Laurie Moloney, CALT, DCIDA President explained what effective instruction would look like for a student with dyslexia and said that the more severe the dyslexia, the more comprehensive and intensive the intervention typically must be. She provided an overview of the specific elements of instruction that can dramatically improve outcomes for severely dyslexic students who struggle even after receiving a targeted intervention, including those considered to be Orton-Gillingham-based.
About the Presenters:
Nicole Joseph: Nicole provides legal representation for children with disabilities in the special education process from eligibility and IEP development through administrative hearings. She is also the proud parent of an amazing dyslexic child.
Amy Siracusano is a Literacy Integration Learning Specialist in Calvert County Public Schools and a teacher member of Decoding Dyslexia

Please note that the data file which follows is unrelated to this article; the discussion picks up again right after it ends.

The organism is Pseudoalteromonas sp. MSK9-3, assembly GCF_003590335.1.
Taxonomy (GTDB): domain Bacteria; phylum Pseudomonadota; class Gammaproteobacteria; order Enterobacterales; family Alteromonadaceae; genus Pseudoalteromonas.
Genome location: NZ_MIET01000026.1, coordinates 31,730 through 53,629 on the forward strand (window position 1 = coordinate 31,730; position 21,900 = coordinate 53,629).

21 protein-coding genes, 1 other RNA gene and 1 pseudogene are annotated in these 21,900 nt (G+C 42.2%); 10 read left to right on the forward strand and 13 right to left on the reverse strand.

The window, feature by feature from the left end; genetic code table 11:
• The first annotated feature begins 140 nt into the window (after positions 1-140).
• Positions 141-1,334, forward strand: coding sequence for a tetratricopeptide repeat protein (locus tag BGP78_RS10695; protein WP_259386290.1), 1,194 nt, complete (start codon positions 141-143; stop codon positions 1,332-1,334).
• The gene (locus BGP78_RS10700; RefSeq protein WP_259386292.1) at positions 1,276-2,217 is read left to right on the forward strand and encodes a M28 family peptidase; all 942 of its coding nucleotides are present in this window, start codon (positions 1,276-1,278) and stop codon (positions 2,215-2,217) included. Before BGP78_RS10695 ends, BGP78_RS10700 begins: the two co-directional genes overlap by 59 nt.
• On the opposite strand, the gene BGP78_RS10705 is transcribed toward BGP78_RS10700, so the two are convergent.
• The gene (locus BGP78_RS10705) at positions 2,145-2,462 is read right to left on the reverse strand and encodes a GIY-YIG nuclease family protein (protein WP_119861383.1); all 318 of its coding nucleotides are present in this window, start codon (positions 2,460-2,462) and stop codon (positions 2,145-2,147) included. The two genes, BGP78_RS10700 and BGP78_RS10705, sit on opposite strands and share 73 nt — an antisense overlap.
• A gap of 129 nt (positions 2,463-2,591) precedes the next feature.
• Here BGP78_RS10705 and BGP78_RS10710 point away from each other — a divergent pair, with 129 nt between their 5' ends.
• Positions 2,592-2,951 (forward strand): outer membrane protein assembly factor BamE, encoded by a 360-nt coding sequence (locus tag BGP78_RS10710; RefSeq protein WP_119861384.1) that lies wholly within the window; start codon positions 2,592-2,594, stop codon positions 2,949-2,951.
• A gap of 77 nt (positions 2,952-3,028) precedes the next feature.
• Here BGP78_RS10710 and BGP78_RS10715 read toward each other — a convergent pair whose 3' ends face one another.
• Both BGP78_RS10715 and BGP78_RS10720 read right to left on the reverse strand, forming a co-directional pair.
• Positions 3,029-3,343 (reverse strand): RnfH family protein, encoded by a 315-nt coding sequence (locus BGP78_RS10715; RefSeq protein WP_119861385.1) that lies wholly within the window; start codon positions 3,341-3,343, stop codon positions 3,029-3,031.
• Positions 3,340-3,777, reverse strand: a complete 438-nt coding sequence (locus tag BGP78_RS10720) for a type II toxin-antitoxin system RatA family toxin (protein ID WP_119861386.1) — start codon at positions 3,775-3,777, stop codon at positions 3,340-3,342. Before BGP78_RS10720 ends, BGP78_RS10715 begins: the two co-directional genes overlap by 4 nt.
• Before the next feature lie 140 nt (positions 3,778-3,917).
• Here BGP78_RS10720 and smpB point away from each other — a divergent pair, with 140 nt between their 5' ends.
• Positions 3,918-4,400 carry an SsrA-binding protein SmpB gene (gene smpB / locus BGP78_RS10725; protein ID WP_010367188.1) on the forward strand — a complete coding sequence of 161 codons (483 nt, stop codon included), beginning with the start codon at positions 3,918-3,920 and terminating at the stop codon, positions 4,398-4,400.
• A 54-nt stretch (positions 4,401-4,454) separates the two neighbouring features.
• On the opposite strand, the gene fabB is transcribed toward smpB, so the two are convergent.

Laurie is an academic language therapist in private practice serving moderately to severely dyslexic students.
Maryland student reading performance is subpar -- 60% of students read below grade level -- that is 6 out of 10 students. 93% of special education students read below grade level (9 out of 10 students) and these students are not only capable of learning to read, they also supposedly receive "specially designed instruction" to get them to grade level proficiency.
Many Maryland school districts acknowledge that they have a problem with reading and writing literacy and are making changes to inservice teacher training, curricula choices and program purchases for reading. Other Maryland school districts deny there is a problem and continue to be happy with their students' poor reading performance and high rate of required college remedial reading coursework.